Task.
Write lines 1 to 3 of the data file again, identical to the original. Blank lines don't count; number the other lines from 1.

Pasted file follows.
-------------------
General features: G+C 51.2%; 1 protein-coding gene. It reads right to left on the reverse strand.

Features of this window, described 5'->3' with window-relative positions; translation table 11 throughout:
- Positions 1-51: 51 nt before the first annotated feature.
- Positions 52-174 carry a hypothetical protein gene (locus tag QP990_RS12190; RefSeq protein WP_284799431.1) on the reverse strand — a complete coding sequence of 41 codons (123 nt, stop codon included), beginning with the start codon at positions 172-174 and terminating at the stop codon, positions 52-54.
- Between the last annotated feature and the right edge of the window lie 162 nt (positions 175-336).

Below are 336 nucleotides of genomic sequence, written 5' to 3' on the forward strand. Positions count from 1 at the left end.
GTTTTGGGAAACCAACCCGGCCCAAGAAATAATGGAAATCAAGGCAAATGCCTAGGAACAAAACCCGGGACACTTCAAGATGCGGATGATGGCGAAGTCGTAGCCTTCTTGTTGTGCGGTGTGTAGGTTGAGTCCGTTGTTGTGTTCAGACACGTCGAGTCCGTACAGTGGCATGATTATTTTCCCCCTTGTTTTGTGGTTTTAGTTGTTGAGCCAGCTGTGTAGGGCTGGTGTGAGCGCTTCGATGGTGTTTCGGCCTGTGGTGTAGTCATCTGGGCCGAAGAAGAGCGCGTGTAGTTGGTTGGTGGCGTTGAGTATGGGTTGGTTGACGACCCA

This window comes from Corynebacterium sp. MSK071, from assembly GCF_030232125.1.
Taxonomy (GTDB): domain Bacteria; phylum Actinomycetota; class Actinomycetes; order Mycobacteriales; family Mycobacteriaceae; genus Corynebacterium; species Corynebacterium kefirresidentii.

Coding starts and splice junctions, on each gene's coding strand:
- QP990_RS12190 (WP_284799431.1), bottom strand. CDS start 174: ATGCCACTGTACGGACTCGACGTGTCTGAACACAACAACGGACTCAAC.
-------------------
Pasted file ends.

General features: G+C 51.2%; 1 protein-coding gene. It reads right to left on the reverse strand.

Features of this window, described 5'->3' with window-relative positions; translation table 11 throughout:
- Positions 1-51: 51 nt before the first annotated feature.